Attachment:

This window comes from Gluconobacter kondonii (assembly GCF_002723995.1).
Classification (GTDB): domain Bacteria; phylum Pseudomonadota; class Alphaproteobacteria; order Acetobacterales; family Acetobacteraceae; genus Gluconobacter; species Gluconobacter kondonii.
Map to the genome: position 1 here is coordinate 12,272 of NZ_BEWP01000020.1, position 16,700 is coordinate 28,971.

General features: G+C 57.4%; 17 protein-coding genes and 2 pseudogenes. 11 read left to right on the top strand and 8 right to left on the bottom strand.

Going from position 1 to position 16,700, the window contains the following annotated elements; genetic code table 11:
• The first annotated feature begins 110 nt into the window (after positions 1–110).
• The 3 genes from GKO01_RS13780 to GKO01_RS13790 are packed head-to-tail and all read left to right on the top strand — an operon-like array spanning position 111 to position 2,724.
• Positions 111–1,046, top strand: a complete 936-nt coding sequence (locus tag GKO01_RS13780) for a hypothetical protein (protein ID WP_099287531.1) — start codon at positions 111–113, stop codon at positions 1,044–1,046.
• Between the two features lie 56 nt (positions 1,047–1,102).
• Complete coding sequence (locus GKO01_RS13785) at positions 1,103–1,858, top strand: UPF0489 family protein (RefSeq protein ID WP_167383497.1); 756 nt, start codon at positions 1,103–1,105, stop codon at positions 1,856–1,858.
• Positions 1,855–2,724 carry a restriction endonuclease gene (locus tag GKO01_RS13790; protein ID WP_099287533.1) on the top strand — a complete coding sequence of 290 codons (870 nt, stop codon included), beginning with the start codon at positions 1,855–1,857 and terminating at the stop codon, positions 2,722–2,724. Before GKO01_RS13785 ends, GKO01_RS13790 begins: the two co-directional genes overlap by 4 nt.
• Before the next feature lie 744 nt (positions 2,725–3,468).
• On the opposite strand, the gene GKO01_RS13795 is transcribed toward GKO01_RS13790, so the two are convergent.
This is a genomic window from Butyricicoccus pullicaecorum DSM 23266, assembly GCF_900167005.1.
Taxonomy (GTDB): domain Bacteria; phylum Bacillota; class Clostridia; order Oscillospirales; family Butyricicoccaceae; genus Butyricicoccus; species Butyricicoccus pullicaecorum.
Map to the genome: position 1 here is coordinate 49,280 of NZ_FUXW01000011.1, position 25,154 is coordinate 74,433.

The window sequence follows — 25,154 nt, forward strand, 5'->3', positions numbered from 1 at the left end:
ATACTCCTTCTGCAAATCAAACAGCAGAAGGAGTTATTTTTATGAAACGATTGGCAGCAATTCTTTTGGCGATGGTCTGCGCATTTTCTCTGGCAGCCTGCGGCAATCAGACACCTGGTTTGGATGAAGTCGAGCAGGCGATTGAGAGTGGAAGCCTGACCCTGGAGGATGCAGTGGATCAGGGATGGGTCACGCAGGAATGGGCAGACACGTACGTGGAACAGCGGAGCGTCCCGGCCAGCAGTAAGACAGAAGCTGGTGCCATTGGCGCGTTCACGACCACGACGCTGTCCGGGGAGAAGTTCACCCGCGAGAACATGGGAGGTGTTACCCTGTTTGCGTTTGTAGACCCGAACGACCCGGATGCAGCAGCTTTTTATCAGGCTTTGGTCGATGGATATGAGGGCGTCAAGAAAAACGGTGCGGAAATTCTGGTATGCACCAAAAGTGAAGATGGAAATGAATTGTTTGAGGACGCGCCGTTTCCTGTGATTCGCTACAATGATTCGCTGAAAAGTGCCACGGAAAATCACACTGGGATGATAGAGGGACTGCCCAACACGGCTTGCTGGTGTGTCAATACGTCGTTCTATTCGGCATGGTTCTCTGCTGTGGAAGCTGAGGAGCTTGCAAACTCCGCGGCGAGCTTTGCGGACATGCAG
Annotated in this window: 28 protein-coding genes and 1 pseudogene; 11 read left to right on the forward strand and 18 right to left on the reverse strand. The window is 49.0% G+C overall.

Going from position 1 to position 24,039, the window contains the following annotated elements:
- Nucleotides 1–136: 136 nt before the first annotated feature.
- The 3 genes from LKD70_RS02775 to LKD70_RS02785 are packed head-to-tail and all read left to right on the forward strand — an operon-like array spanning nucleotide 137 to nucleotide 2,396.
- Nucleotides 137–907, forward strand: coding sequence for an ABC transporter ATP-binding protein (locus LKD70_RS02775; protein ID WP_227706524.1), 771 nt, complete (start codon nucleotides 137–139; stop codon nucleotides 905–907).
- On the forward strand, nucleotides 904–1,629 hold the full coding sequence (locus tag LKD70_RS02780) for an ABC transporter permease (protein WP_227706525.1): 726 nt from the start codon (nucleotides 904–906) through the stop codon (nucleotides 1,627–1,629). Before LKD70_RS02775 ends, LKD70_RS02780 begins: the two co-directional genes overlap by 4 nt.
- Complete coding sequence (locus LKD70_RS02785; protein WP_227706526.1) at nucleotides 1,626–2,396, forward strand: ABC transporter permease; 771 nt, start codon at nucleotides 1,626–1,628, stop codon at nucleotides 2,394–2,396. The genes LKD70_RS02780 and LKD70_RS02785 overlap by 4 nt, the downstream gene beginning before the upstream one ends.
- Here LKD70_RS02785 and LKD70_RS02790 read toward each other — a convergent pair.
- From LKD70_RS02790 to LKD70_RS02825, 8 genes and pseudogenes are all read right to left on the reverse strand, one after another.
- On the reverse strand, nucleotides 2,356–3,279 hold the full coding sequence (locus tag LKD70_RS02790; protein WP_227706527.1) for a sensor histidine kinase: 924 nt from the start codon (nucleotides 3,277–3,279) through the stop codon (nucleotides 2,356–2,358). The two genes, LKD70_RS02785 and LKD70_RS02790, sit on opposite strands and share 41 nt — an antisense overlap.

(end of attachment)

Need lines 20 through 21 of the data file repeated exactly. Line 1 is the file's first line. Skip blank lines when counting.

Going from position 1 to position 24,039, the window contains the following annotated elements:
- Nucleotides 1–136: 136 nt before the first annotated feature.